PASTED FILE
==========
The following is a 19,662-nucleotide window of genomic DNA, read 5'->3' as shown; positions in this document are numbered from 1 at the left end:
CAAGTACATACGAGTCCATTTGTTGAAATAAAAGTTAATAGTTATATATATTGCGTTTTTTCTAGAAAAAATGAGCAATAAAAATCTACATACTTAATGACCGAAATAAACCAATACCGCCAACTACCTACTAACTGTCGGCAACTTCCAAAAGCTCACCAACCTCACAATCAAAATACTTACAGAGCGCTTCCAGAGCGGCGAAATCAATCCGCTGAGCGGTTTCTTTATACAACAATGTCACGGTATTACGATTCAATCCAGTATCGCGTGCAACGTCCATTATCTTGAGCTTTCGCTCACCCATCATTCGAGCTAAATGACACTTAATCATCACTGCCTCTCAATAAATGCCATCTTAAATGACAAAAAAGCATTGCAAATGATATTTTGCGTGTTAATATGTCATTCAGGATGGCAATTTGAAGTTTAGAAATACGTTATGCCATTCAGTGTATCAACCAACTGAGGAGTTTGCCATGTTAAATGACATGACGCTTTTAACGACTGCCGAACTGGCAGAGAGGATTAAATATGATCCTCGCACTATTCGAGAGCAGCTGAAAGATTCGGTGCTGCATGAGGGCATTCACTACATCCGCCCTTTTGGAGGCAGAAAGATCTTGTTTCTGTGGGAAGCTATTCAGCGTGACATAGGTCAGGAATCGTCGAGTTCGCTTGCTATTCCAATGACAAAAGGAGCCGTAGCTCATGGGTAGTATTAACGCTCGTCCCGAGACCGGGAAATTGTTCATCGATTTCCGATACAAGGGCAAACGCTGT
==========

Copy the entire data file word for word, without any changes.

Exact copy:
The following is a 19,662-nucleotide window of genomic DNA, read 5'->3' as shown; positions in this document are numbered from 1 at the left end:
CAAGTACATACGAGTCCATTTGTTGAAATAAAAGTTAATAGTTATATATATTGCGTTTTTTCTAGAAAAAATGAGCAATAAAAATCTACATACTTAATGACCGAAATAAACCAATACCGCCAACTACCTACTAACTGTCGGCAACTTCCAAAAGCTCACCAACCTCACAATCAAAATACTTACAGAGCGCTTCCAGAGCGGCGAAATCAATCCGCTGAGCGGTTTCTTTATACAACAATGTCACGGTATTACGATTCAATCCAGTATCGCGTGCAACGTCCATTATCTTGAGCTTTCGCTCACCCATCATTCGAGCTAAATGACACTTAATCATCACTGCCTCTCAATAAATGCCATCTTAAATGACAAAAAAGCATTGCAAATGATATTTTGCGTGTTAATATGTCATTCAGGATGGCAATTTGAAGTTTAGAAATACGTTATGCCATTCAGTGTATCAACCAACTGAGGAGTTTGCCATGTTAAATGACATGACGCTTTTAACGACTGCCGAACTGGCAGAGAGGATTAAATATGATCCTCGCACTATTCGAGAGCAGCTGAAAGATTCGGTGCTGCATGAGGGCATTCACTACATCCGCCCTTTTGGAGGCAGAAAGATCTTGTTTCTGTGGGAAGCTATTCAGCGTGACATAGGTCAGGAATCGTCGAGTTCGCTTGCTATTCCAATGACAAAAGGAGCCGTAGCTCATGGGTAGTATTAACGCTCGTCCCGAGACCGGGAAATTGTTCATCGATTTCCGATACAAGGGCAAACGCTGT